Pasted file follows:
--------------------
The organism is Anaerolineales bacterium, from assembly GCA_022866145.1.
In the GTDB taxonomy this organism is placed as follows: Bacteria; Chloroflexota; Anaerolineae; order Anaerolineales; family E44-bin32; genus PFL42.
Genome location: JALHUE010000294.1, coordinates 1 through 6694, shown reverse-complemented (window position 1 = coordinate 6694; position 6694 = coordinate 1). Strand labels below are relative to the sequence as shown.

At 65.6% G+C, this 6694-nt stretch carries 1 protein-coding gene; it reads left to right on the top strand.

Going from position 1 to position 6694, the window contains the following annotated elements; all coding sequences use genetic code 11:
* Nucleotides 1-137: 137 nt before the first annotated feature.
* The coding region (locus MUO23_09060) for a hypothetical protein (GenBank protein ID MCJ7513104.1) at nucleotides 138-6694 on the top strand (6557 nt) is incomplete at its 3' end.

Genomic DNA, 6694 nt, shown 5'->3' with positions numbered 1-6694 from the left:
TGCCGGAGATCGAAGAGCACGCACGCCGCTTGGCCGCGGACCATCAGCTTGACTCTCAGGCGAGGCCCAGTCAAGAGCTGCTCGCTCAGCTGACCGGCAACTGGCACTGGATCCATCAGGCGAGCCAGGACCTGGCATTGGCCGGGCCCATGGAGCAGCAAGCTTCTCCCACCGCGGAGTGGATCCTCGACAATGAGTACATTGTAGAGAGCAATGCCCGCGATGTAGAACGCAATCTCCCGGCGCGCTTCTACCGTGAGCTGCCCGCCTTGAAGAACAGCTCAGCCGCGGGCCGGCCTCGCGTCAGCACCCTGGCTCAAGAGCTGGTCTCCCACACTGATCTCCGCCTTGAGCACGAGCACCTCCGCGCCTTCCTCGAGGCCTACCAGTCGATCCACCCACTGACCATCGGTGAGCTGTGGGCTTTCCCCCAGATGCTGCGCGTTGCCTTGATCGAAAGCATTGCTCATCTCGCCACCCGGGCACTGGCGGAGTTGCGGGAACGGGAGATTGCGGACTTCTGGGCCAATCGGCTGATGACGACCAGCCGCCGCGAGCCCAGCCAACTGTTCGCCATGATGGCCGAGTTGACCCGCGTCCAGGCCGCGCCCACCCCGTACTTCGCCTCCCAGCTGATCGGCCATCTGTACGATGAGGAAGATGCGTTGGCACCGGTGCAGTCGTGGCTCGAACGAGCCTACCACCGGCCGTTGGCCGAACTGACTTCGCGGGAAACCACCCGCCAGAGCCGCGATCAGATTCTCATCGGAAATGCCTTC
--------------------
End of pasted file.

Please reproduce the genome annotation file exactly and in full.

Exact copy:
The organism is Anaerolineales bacterium, from assembly GCA_022866145.1.
In the GTDB taxonomy this organism is placed as follows: Bacteria; Chloroflexota; Anaerolineae; order Anaerolineales; family E44-bin32; genus PFL42.
Genome location: JALHUE010000294.1, coordinates 1 through 6694, shown reverse-complemented (window position 1 = coordinate 6694; position 6694 = coordinate 1). Strand labels below are relative to the sequence as shown.

At 65.6% G+C, this 6694-nt stretch carries 1 protein-coding gene; it reads left to right on the top strand.

Going from position 1 to position 6694, the window contains the following annotated elements; all coding sequences use genetic code 11:
* Nucleotides 1-137: 137 nt before the first annotated feature.
* The coding region (locus MUO23_09060) for a hypothetical protein (GenBank protein ID MCJ7513104.1) at nucleotides 138-6694 on the top strand (6557 nt) is incomplete at its 3' end.

Genomic DNA, 6694 nt, shown 5'->3' with positions numbered 1-6694 from the left:
TGCCGGAGATCGAAGAGCACGCACGCCGCTTGGCCGCGGACCATCAGCTTGACTCTCAGGCGAGGCCCAGTCAAGAGCTGCTCGCTCAGCTGACCGGCAACTGGCACTGGATCCATCAGGCGAGCCAGGACCTGGCATTGGCCGGGCCCATGGAGCAGCAAGCTTCTCCCACCGCGGAGTGGATCCTCGACAATGAGTACATTGTAGAGAGCAATGCCCGCGATGTAGAACGCAATCTCCCGGCGCGCTTCTACCGTGAGCTGCCCGCCTTGAAGAACAGCTCAGCCGCGGGCCGGCCTCGCGTCAGCACCCTGGCTCAAGAGCTGGTCTCCCACACTGATCTCCGCCTTGAGCACGAGCACCTCCGCGCCTTCCTCGAGGCCTACCAGTCGATCCACCCACTGACCATCGGTGAGCTGTGGGCTTTCCCCCAGATGCTGCGCGTTGCCTTGATCGAAAGCATTGCTCATCTCGCCACCCGGGCACTGGCGGAGTTGCGGGAACGGGAGATTGCGGACTTCTGGGCCAATCGGCTGATGACGACCAGCCGCCGCGAGCCCAGCCAACTGTTCGCCATGATGGCCGAGTTGACCCGCGTCCAGGCCGCGCCCACCCCGTACTTCGCCTCCCAGCTGATCGGCCATCTGTACGATGAGGAAGATGCGTTGGCACCGGTGCAGTCGTGGCTCGAACGAGCCTACCACCGGCCGTTGGCCGAACTGACTTCGCGGGAAACCACCCGCCAGAGCCGCGATCAGATTCTCATCGGAAATGCCTTC